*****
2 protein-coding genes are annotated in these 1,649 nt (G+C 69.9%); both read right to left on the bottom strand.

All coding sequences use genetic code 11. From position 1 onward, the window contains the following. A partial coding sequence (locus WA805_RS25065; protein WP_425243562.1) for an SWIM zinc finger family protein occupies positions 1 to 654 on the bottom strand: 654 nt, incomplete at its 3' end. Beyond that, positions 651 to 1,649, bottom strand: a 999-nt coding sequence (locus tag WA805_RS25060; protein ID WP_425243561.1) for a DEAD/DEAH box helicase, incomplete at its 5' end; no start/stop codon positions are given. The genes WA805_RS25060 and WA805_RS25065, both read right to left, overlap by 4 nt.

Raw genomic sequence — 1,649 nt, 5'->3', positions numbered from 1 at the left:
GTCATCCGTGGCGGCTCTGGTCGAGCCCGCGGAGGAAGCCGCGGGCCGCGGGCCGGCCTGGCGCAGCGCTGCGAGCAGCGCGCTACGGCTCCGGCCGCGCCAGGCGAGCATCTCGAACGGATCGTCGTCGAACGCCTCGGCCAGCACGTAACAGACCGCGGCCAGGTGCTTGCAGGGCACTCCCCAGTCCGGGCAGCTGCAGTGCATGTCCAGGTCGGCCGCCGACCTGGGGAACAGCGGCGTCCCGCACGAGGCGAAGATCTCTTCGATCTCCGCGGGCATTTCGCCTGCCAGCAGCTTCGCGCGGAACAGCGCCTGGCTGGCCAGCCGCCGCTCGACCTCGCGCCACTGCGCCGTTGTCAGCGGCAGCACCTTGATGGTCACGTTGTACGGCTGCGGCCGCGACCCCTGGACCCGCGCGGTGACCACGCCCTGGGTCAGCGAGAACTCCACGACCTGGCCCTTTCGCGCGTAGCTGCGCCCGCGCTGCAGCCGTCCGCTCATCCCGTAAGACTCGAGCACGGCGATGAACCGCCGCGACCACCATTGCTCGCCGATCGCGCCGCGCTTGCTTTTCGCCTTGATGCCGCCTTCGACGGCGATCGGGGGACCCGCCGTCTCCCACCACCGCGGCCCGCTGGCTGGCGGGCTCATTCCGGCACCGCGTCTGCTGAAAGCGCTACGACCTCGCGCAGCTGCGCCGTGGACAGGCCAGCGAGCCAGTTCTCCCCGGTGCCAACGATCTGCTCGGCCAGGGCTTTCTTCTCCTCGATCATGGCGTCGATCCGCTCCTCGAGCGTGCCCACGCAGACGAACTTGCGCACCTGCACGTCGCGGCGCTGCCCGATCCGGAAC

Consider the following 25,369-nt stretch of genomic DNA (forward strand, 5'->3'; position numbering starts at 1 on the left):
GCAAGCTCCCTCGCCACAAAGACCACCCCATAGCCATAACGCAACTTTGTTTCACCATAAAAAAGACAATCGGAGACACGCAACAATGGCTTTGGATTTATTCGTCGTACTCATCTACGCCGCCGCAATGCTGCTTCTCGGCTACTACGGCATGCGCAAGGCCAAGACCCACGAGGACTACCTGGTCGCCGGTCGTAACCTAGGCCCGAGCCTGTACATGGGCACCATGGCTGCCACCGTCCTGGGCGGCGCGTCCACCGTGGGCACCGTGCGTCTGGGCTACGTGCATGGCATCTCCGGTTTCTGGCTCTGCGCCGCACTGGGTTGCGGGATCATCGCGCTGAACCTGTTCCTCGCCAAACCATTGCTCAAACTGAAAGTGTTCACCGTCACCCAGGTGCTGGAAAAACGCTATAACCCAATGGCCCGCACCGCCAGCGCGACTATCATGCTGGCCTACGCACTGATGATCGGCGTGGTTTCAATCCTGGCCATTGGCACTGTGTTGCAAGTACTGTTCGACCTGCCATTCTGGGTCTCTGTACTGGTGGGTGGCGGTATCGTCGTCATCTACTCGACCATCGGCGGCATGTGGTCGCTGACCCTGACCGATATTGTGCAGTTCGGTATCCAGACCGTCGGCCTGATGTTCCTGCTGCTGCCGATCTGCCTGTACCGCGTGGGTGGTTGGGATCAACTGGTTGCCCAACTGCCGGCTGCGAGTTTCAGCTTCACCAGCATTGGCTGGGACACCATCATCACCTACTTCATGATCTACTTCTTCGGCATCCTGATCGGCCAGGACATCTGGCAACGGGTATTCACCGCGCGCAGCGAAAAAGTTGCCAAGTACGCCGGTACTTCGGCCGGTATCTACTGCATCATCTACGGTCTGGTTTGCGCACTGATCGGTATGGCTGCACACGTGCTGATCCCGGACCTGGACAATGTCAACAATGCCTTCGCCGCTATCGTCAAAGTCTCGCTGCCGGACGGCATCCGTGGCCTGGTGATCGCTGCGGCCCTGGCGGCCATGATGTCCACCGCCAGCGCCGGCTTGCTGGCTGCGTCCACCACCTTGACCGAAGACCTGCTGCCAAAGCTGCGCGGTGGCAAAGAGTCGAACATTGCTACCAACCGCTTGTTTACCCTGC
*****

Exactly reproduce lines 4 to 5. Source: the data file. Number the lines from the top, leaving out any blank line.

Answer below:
GTCATCCGTGGCGGCTCTGGTCGAGCCCGCGGAGGAAGCCGCGGGCCGCGGGCCGGCCTGGCGCAGCGCTGCGAGCAGCGCGCTACGGCTCCGGCCGCGCCAGGCGAGCATCTCGAACGGATCGTCGTCGAACGCCTCGGCCAGCACGTAACAGACCGCGGCCAGGTGCTTGCAGGGCACTCCCCAGTCCGGGCAGCTGCAGTGCATGTCCAGGTCGGCCGCCGACCTGGGGAACAGCGGCGTCCCGCACGAGGCGAAGATCTCTTCGATCTCCGCGGGCATTTCGCCTGCCAGCAGCTTCGCGCGGAACAGCGCCTGGCTGGCCAGCCGCCGCTCGACCTCGCGCCACTGCGCCGTTGTCAGCGGCAGCACCTTGATGGTCACGTTGTACGGCTGCGGCCGCGACCCCTGGACCCGCGCGGTGACCACGCCCTGGGTCAGCGAGAACTCCACGACCTGGCCCTTTCGCGCGTAGCTGCGCCCGCGCTGCAGCCGTCCGCTCATCCCGTAAGACTCGAGCACGGCGATGAACCGCCGCGACCACCATTGCTCGCCGATCGCGCCGCGCTTGCTTTTCGCCTTGATGCCGCCTTCGACGGCGATCGGGGGACCCGCCGTCTCCCACCACCGCGGCCCGCTGGCTGGCGGGCTCATTCCGGCACCGCGTCTGCTGAAAGCGCTACGACCTCGCGCAGCTGCGCCGTGGACAGGCCAGCGAGCCAGTTCTCCCCGGTGCCAACGATCTGCTCGGCCAGGGCTTTCTTCTCCTCGATCATGGCGTCGATCCGCTCCTCGAGCGTGCCCACGCAGACGAACTTGCGCACCTGCACGTCGCGGCGCTGCCCGATCCGGAAC

Consider the following 25,369-nt stretch of genomic DNA (forward strand, 5'->3'; position numbering starts at 1 on the left):